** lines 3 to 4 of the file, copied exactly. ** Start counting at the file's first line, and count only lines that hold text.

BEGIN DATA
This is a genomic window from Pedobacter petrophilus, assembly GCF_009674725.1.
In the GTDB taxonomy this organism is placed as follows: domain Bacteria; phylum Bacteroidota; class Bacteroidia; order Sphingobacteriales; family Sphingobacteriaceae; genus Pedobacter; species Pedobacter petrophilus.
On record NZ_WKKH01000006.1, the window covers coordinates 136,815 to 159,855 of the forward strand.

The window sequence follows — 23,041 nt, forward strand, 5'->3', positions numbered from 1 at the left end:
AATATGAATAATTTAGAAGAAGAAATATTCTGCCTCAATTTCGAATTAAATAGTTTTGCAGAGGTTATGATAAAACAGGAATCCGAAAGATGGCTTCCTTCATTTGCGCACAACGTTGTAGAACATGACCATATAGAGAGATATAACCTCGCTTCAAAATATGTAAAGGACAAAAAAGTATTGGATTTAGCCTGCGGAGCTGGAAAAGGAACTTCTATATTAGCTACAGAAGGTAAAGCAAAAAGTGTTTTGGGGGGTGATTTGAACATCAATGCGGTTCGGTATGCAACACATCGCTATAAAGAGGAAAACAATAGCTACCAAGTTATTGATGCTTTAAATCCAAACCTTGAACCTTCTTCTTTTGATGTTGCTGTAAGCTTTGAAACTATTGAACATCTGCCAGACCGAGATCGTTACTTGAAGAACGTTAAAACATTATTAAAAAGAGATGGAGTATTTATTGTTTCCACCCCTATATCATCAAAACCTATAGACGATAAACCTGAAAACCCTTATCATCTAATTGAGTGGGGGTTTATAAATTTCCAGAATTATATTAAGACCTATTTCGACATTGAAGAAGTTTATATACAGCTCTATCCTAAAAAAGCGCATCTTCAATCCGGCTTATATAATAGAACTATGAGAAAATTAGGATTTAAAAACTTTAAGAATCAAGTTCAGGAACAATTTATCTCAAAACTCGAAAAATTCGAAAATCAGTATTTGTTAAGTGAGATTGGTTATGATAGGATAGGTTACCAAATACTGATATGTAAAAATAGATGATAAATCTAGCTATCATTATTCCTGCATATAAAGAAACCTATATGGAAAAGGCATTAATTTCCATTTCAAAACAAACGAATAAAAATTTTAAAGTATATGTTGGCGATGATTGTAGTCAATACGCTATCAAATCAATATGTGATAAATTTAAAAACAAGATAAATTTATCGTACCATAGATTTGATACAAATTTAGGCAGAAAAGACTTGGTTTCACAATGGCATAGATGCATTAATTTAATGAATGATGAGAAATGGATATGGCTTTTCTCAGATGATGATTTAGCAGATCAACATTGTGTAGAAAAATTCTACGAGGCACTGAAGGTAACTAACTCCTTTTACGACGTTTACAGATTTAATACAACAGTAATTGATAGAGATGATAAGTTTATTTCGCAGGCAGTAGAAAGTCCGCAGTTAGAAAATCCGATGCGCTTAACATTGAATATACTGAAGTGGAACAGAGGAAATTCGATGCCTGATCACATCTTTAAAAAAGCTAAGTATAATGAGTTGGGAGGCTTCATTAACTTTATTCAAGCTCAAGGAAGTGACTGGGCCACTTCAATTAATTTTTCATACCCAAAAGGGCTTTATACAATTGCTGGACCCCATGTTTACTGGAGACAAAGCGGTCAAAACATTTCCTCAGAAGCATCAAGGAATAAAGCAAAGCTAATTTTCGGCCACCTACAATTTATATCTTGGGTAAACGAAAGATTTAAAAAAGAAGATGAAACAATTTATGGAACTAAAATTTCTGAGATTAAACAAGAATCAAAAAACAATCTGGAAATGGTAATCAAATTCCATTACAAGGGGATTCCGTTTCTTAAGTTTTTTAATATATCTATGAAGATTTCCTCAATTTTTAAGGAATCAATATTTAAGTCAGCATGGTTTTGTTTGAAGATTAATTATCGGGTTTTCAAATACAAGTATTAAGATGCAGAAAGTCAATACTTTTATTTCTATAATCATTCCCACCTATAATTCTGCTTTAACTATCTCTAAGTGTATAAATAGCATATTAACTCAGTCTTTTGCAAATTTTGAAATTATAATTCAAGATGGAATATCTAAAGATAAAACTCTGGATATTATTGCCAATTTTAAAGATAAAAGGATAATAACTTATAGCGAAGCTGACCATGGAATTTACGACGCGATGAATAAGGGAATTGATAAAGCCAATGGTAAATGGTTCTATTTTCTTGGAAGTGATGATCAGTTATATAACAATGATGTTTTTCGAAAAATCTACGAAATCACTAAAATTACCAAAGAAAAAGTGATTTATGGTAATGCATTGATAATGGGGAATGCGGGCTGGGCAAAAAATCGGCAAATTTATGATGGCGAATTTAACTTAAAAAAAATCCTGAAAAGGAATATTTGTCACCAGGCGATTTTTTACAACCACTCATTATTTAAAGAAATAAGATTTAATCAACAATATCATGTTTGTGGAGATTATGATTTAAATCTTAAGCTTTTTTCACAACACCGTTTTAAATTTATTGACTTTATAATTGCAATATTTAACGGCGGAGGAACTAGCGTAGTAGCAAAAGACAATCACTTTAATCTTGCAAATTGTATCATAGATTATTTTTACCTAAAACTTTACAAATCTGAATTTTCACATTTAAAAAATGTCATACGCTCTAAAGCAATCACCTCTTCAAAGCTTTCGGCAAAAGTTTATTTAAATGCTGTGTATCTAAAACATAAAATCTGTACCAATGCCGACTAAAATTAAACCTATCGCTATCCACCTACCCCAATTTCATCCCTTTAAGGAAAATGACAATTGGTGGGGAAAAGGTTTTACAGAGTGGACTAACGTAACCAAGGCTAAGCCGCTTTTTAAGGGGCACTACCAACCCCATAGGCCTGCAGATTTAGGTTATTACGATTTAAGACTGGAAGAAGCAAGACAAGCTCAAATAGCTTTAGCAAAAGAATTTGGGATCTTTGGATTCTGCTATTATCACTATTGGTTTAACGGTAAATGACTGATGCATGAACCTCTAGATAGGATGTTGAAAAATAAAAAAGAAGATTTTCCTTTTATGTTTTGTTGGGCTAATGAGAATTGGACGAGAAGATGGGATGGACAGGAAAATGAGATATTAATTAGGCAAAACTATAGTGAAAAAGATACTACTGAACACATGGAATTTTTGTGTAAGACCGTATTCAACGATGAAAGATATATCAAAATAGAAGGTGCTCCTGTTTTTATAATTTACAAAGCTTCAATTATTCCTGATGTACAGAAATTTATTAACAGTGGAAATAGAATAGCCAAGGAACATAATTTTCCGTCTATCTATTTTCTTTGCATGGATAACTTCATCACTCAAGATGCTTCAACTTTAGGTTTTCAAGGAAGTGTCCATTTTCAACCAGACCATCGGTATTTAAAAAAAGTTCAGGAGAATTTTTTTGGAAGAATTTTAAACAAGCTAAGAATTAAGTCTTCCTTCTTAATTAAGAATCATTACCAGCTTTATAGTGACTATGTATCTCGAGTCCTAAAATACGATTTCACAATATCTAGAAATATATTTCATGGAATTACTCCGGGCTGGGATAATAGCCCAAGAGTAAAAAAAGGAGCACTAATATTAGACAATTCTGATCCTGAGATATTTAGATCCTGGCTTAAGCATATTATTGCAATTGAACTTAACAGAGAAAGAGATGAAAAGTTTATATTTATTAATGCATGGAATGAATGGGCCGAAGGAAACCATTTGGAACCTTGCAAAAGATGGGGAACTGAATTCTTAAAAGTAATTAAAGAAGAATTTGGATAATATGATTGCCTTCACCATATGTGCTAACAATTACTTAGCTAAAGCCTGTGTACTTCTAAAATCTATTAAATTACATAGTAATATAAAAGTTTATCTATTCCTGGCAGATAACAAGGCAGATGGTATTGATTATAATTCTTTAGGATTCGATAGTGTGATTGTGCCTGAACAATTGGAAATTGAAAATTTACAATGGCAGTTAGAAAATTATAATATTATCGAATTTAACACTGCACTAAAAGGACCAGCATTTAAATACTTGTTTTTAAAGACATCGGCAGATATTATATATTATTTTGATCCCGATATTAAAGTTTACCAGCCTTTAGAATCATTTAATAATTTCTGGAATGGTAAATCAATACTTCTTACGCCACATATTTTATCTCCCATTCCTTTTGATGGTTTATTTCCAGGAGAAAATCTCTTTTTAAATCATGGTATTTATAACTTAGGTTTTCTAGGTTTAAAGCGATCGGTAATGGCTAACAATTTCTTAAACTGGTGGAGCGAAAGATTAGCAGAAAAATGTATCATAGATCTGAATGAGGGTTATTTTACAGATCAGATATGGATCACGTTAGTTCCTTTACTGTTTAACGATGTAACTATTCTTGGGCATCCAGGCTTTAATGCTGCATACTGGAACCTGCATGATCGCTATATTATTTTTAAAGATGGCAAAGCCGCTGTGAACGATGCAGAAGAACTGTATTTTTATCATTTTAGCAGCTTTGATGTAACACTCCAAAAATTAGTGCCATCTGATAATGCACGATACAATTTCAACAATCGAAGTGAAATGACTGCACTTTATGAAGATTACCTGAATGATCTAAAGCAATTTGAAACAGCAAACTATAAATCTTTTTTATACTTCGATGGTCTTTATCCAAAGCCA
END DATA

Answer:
On record NZ_WKKH01000006.1, the window covers coordinates 136,815 to 159,855 of the forward strand.

The window sequence follows — 23,041 nt, forward strand, 5'->3', positions numbered from 1 at the left end: